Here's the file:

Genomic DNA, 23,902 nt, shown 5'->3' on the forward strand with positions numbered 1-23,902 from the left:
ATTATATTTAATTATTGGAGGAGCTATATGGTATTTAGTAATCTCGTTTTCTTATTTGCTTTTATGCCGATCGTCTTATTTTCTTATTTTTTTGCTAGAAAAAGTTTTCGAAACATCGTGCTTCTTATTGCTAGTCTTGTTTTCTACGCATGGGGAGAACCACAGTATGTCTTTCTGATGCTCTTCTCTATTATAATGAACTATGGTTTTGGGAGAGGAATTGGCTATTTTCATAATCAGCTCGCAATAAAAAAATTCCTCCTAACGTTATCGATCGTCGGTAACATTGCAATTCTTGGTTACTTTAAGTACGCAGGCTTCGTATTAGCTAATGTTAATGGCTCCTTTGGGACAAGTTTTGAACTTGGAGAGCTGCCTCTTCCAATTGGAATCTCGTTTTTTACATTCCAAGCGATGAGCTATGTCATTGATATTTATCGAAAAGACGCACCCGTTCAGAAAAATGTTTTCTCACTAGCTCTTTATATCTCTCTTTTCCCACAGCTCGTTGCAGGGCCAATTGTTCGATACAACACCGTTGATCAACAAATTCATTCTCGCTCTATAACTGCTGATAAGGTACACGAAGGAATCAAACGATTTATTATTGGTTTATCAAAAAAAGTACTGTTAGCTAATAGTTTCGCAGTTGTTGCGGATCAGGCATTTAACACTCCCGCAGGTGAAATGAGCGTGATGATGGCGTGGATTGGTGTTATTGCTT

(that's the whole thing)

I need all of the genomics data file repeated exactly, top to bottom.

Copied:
Genomic DNA, 23,902 nt, shown 5'->3' on the forward strand with positions numbered 1-23,902 from the left:
ATTATATTTAATTATTGGAGGAGCTATATGGTATTTAGTAATCTCGTTTTCTTATTTGCTTTTATGCCGATCGTCTTATTTTCTTATTTTTTTGCTAGAAAAAGTTTTCGAAACATCGTGCTTCTTATTGCTAGTCTTGTTTTCTACGCATGGGGAGAACCACAGTATGTCTTTCTGATGCTCTTCTCTATTATAATGAACTATGGTTTTGGGAGAGGAATTGGCTATTTTCATAATCAGCTCGCAATAAAAAAATTCCTCCTAACGTTATCGATCGTCGGTAACATTGCAATTCTTGGTTACTTTAAGTACGCAGGCTTCGTATTAGCTAATGTTAATGGCTCCTTTGGGACAAGTTTTGAACTTGGAGAGCTGCCTCTTCCAATTGGAATCTCGTTTTTTACATTCCAAGCGATGAGCTATGTCATTGATATTTATCGAAAAGACGCACCCGTTCAGAAAAATGTTTTCTCACTAGCTCTTTATATCTCTCTTTTCCCACAGCTCGTTGCAGGGCCAATTGTTCGATACAACACCGTTGATCAACAAATTCATTCTCGCTCTATAACTGCTGATAAGGTACACGAAGGAATCAAACGATTTATTATTGGTTTATCAAAAAAAGTACTGTTAGCTAATAGTTTCGCAGTTGTTGCGGATCAGGCATTTAACACTCCCGCAGGTGAAATGAGCGTGATGATGGCGTGGATTGGTGTTATTGCTT